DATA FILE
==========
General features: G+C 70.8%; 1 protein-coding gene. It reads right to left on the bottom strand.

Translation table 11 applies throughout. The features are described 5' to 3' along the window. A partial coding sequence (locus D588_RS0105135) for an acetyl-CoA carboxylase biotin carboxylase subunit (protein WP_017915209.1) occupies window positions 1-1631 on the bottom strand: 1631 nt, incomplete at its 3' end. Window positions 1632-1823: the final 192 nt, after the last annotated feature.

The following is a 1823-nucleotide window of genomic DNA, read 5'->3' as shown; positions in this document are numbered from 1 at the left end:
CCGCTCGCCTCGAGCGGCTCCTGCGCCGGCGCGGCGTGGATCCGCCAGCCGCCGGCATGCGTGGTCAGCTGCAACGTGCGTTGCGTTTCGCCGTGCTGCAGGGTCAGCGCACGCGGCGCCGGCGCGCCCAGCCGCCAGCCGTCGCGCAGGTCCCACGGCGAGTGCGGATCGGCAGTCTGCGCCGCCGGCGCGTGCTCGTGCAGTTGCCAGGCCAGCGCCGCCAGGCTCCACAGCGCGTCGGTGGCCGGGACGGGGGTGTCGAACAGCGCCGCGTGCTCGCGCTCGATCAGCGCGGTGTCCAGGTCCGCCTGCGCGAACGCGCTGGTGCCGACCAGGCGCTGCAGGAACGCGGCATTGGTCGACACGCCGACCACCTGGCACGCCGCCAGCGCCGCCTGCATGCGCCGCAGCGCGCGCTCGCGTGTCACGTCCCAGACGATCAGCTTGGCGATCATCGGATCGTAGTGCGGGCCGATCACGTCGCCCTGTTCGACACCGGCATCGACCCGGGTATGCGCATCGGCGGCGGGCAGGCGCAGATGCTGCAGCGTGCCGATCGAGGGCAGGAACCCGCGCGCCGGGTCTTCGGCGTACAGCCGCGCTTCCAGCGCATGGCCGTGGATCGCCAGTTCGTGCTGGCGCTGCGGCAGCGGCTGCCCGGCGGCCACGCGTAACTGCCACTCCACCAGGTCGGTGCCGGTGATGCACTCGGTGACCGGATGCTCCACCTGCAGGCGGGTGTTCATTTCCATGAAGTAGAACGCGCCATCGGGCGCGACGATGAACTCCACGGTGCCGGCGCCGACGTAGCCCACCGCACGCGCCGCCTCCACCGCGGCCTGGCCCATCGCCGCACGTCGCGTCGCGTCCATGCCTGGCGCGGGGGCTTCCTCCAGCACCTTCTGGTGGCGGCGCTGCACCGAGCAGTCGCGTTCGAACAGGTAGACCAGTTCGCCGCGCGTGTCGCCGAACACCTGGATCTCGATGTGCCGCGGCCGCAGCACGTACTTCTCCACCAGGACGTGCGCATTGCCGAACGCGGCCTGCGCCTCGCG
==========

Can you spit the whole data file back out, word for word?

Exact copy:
General features: G+C 70.8%; 1 protein-coding gene. It reads right to left on the bottom strand.

Translation table 11 applies throughout. The features are described 5' to 3' along the window. A partial coding sequence (locus D588_RS0105135) for an acetyl-CoA carboxylase biotin carboxylase subunit (protein WP_017915209.1) occupies window positions 1-1631 on the bottom strand: 1631 nt, incomplete at its 3' end. Window positions 1632-1823: the final 192 nt, after the last annotated feature.

The following is a 1823-nucleotide window of genomic DNA, read 5'->3' as shown; positions in this document are numbered from 1 at the left end:
CCGCTCGCCTCGAGCGGCTCCTGCGCCGGCGCGGCGTGGATCCGCCAGCCGCCGGCATGCGTGGTCAGCTGCAACGTGCGTTGCGTTTCGCCGTGCTGCAGGGTCAGCGCACGCGGCGCCGGCGCGCCCAGCCGCCAGCCGTCGCGCAGGTCCCACGGCGAGTGCGGATCGGCAGTCTGCGCCGCCGGCGCGTGCTCGTGCAGTTGCCAGGCCAGCGCCGCCAGGCTCCACAGCGCGTCGGTGGCCGGGACGGGGGTGTCGAACAGCGCCGCGTGCTCGCGCTCGATCAGCGCGGTGTCCAGGTCCGCCTGCGCGAACGCGCTGGTGCCGACCAGGCGCTGCAGGAACGCGGCATTGGTCGACACGCCGACCACCTGGCACGCCGCCAGCGCCGCCTGCATGCGCCGCAGCGCGCGCTCGCGTGTCACGTCCCAGACGATCAGCTTGGCGATCATCGGATCGTAGTGCGGGCCGATCACGTCGCCCTGTTCGACACCGGCATCGACCCGGGTATGCGCATCGGCGGCGGGCAGGCGCAGATGCTGCAGCGTGCCGATCGAGGGCAGGAACCCGCGCGCCGGGTCTTCGGCGTACAGCCGCGCTTCCAGCGCATGGCCGTGGATCGCCAGTTCGTGCTGGCGCTGCGGCAGCGGCTGCCCGGCGGCCACGCGTAACTGCCACTCCACCAGGTCGGTGCCGGTGATGCACTCGGTGACCGGATGCTCCACCTGCAGGCGGGTGTTCATTTCCATGAAGTAGAACGCGCCATCGGGCGCGACGATGAACTCCACGGTGCCGGCGCCGACGTAGCCCACCGCACGCGCCGCCTCCACCGCGGCCTGGCCCATCGCCGCACGTCGCGTCGCGTCCATGCCTGGCGCGGGGGCTTCCTCCAGCACCTTCTGGTGGCGGCGCTGCACCGAGCAGTCGCGTTCGAACAGGTAGACCAGTTCGCCGCGCGTGTCGCCGAACACCTGGATCTCGATGTGCCGCGGCCGCAGCACGTACTTCTCCACCAGGACGTGCGCATTGCCGAACGCGGCCTGCGCCTCGCG